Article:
"For world domination - press 1,
          or dial 0, and please hold, for the creator." -- nob o. dy
        • Tzafrir Cohen
          ... Here s one example: I had to run some tests on a remote system. Remote as in: slow trafic, and line may go down unexpectedly. It involved first syncing the
          Message 4 of 15 , May 7, 2004
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            On Fri, Apr 30, 2004 at 03:13:18AM +0300, guy keren wrote:
            >
            > On Thu, 29 Apr 2004, Tzafrir Cohen wrote:
            >
            > > BTW: I occasionally automate shell commands in a project using a
            > > makefile. This allows me to script a complicated process and allows me
            > > to run each step separately. Another atvantage of make: good control
            > > over built-in variables.
            > >
            > > Each makefile step should ideally contain only one command. This means
            > > that in case a long command succeds but a subsequent short command
            > > fails, you won't have to run that long command again.
            >
            > can you give some concrete examples? in particular, examples for tasks
            > that are not too project-specific?

            Here's one example:

            I had to run some tests on a remote system. Remote as in: slow trafic,
            and line may go down unexpectedly. It involved first syncing the data
            and then running a number of different commands to process them. Some of
            the processing had to be done remotely. In some cases it was basically
            simpler.

            Originally I had a remote terminal and a local terminal and ran all
            sorts of commands on both. Then I figured out that I make too many
            mistakes this way.

            The basic scheme of the make file:

            Each revesion gets its own subdirectory. It has a makefile that has
            something like:

            NUM=123
            include ../tasks.rules

            I figured that re-defining NUM every time in the command line is
            error-prone.

            Some of the data are taken from a mysql database. I could not figure out
            a simple and relible way to say "the database has change", so I ended up
            making them all depend on "time_stamp" . To signal a change in the
            database I would run "touch time_stamp" .

            Any copy of data to the remote system is done using $(RSYNC), where
            'RSYNC=rsync -z -e ssh' . Thus I generally don't need to copy data
            twice:

            copy_somedata: local_file
            $(RSYNC) local_file $(REMOTE_DIR)/whatever
            touch $@

            Any future remote processing that depends on the above data available
            remotely, simply has to depend on copy_somedata . Thus if I run 'make'
            again in that directory I don't even have the overhead of rsync.
            Also suppose that local_file has been re-created but is exactly the
            same. rsync would now saves me the network overhead even though the
            target is re-run.

            A local comman would look like:

            output: dependencies
            $(SOME_COMMAND)

            Make's error handling is pretty simple: if anything goes wrong, call the
            operator. When I fixed whatever was wrong I don't want to run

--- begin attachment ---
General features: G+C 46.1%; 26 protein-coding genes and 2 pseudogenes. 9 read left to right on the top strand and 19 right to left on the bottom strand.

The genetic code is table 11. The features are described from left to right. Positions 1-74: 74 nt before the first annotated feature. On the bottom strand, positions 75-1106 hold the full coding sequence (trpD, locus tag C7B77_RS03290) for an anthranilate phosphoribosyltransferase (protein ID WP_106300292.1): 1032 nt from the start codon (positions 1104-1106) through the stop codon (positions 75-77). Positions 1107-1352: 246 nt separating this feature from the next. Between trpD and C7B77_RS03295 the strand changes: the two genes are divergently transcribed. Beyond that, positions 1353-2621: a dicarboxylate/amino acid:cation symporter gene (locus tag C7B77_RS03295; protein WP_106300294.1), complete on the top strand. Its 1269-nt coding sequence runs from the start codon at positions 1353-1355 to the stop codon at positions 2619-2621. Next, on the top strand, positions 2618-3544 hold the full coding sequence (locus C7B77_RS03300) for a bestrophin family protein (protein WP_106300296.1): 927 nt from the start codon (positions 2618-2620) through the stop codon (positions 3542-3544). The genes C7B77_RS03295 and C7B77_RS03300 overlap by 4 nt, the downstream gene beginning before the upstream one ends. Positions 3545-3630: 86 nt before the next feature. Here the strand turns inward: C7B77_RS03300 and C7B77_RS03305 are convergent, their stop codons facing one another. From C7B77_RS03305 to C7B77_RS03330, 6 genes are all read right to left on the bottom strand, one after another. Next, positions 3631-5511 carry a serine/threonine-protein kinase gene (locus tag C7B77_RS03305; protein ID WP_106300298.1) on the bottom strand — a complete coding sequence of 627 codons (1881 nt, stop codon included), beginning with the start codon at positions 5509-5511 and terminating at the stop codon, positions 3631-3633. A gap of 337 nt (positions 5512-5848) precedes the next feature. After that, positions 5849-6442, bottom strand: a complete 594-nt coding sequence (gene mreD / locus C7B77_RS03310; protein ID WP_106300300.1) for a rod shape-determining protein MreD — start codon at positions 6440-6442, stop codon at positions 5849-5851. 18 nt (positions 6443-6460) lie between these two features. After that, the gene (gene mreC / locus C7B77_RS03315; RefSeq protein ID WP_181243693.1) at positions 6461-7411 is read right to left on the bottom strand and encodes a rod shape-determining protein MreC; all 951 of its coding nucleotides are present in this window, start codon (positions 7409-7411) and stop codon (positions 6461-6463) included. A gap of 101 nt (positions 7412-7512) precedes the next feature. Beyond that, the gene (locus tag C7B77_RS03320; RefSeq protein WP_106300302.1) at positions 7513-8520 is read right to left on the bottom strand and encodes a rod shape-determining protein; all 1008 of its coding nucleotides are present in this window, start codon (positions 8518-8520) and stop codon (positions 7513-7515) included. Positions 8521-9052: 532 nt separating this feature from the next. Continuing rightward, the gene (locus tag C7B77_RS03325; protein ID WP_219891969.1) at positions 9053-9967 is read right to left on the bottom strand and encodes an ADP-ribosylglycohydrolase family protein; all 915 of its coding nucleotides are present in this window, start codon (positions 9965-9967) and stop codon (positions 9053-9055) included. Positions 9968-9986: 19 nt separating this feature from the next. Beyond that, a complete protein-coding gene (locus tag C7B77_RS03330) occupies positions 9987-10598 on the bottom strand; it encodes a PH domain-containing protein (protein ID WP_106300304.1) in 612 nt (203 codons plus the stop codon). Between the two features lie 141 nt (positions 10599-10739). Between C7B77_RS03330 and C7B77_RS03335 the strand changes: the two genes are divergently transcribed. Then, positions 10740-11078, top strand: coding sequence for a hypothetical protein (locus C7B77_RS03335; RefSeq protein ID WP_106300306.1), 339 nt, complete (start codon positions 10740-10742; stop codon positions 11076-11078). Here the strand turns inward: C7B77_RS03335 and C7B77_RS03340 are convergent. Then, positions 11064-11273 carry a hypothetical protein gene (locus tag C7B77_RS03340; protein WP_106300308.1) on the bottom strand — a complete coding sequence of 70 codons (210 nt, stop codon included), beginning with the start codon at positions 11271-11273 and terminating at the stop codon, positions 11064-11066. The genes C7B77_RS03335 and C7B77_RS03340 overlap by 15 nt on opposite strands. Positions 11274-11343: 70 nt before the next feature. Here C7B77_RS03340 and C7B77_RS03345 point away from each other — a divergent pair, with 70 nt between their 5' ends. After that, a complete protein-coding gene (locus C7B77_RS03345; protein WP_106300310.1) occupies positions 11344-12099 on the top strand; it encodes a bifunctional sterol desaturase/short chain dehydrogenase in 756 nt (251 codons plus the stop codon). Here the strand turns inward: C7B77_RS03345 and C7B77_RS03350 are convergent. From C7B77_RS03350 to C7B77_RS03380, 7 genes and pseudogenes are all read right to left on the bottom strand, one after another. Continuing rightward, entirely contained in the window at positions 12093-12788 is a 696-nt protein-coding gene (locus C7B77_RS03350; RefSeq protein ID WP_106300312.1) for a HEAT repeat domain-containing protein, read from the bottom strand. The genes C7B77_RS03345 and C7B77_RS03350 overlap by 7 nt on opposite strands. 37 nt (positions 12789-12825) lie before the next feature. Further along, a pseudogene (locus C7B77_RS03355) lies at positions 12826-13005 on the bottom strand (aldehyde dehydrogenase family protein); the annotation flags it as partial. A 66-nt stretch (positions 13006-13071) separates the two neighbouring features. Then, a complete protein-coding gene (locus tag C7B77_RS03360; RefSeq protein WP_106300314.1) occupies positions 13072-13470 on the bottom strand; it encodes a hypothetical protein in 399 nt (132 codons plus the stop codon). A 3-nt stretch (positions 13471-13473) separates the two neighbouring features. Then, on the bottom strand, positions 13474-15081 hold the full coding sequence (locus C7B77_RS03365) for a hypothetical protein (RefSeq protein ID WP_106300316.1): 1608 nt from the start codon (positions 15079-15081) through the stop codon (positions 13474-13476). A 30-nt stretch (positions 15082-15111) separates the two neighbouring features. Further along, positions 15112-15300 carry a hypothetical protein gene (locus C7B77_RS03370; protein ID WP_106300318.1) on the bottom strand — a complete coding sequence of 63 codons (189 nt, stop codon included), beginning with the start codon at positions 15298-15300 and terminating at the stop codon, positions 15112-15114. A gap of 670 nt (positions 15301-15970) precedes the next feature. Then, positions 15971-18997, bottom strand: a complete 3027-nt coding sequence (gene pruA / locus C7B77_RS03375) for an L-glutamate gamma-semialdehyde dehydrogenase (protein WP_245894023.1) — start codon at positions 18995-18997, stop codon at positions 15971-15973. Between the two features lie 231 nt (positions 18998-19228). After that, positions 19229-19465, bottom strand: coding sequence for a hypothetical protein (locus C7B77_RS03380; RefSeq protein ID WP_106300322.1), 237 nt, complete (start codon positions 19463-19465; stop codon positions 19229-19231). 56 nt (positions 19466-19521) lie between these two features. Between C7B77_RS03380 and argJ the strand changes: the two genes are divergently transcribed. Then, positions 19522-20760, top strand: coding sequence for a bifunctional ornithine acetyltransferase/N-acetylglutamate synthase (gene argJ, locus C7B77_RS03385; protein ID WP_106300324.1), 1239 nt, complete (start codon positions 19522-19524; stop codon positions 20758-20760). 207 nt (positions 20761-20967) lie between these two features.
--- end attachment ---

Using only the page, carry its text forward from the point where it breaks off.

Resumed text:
unnecessary commands. If you actually want to re-run a certain stage you
            can use 'make -W dependency' . 'make -n' is also handy to see what is
            about to be run before it is run.


            A remote command sequense is usually run as:

            do_remote_something: copy_somedata other_task
            $(SSH) $(REMOTE_HOST) ' set -e; \
            command1 ; \
            command2 ; \
            for file in $(PATH)/a*b; do \
            operation of $$file ; \
            another operation on $$file ; \
            done ; \
            '
            touch $@

            ('$$var': makewill turn this into '$var' and the remote shell will
            expand 'var' . $(VAR): make will expand 'VAR')

            Generally if anything goes wrong the ssh command will exit and return an
            unsuccessfull status . Note, however , that if there was something wrong
            in 'command2' and you need to re-run the target, command1 will have to
            be re-run . If command1 doesn't take long to run it might be faster than
            running it in a separate ssh connection . In any case you should try
            avoiding puting any command after a command that takes long to execute .


            As for 'good control over variables':
            If I want to override a variable such as REMOTE_HOST from the
            command-line I simply need to run:

            make REMOTE_HOST=foo

            But maany paramters tend to be revision-specific . It makes sense to put
            them in the makefile:

            NUM=123
            REMOTE_HOST=foofoo
            include ../tasks.rules

            This means I need to allow overriding them in the task.rules:

            Instead of:

            REMOTE_HOST=default_remote_host

            put:

            ifnfndef REMOTE_HOST
            REMOTE_HOST=default_remote_host
            endif

            (Any better alternative to that?)

            Actually you often have a number of different revisions that require
            different parameters. What I do is have in the makefile:

            NUM=123
            include ../special.rules

            where special.rules is something like:

            VAR1=val1
            VAR2=val2
            include ../task.rules

            --
            Tzafrir Cohen +---------------------------+
            http://www.technion.ac.il/~tzafrir/ |vim is a mutt's best friend|
            mailto:tzafrir@... +---------------------------+